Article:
The tactical soul system is one of the most important combat mechanics in Dawn of Sorrow. It lets you gain new powers in three separate categories--attack, support, and passive effect--from enemies that you've slain. We've seen a few more of the tactical souls in action now, and some of them are pretty imaginative, to say the least. The witch gives up an attack power that actually has you hurling black cats who run along the ground, dealing damage to any enemies they come across as they head off the screen. The ghost support ability lets you spawn a ghostly flying orb from your body that you can then control to explore inaccessible areas--though you'll leave Soma open to attack while you do. These varied powers are available just in the first section of the game, so we're interested to see what some of the more obscure tactical souls can do later on.

Konami has implemented the game's shops in this new build, so we got to see how the weapon augmentation system will work. Essentially, you'll be able to collect a surplus of tactical souls, and then you can combine the extras you have with certain weapons to create new weapons. This has obvious benefits, since you can significantly boost the properties of a given weapon by turning it into a more advanced one. But the downside here is that you'll lose the tactical soul you bind to a weapon, so you won't have its power to use in combat anymore. But at least you can go back out and kill the required enemy over and over until you pick up the soul again.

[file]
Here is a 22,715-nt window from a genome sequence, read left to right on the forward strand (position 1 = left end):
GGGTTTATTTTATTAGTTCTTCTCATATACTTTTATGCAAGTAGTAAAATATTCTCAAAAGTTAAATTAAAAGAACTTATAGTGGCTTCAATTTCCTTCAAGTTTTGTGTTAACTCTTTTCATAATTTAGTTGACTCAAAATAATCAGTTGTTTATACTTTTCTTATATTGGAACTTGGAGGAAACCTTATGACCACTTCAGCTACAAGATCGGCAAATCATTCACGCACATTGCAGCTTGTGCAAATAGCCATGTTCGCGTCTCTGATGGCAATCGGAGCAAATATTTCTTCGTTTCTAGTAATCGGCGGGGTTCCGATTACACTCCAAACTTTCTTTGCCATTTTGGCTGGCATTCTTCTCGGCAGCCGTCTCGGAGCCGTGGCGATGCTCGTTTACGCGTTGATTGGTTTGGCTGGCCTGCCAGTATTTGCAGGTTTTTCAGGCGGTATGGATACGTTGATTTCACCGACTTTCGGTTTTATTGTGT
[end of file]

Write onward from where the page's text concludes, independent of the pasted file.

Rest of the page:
Some of the boss characters will require you to use the stylus at the right time to paint a
Some of the boss characters will require you to use the stylus at the right time to paint a "magic seal" on the screen.

Though Dawn of Sorrow's 2D presentation is quite similar to that of the GBA Castlevanias, the game nonetheless uses the DS's power in subtle ways to enhance the visuals. We've already noted the greater number of frames of animation present in Soma's movements, not to mention the polygonal elements and extensive parallax scrolling in the backgrounds. But now we've seen a boss character big enough to take up just about the entirety of the screen (and he hit as hard as expected). Other minor graphical effects are present that help give the game a little extra charm. For instance, we encountered one tall, Frankenstein's monster-like enemy who used sprite rotation to keel right over on his back when we killed him. None of these tricks are mind-blowing by themselves, but they do add up to enhance the presentation nicely.

Dawn of Sorrow isn't slated for release until early October, but the build we've been playing seems like it might as well hit store shelves any old time. From what we've seen so far, the game offers the same core action that you've come to know and love in past 2D Castlevanias, while taking advantage of the DS's unique abilities in some interesting ways. We'll bring you more on Castlevania: Dawn of Sorrow as soon as we can.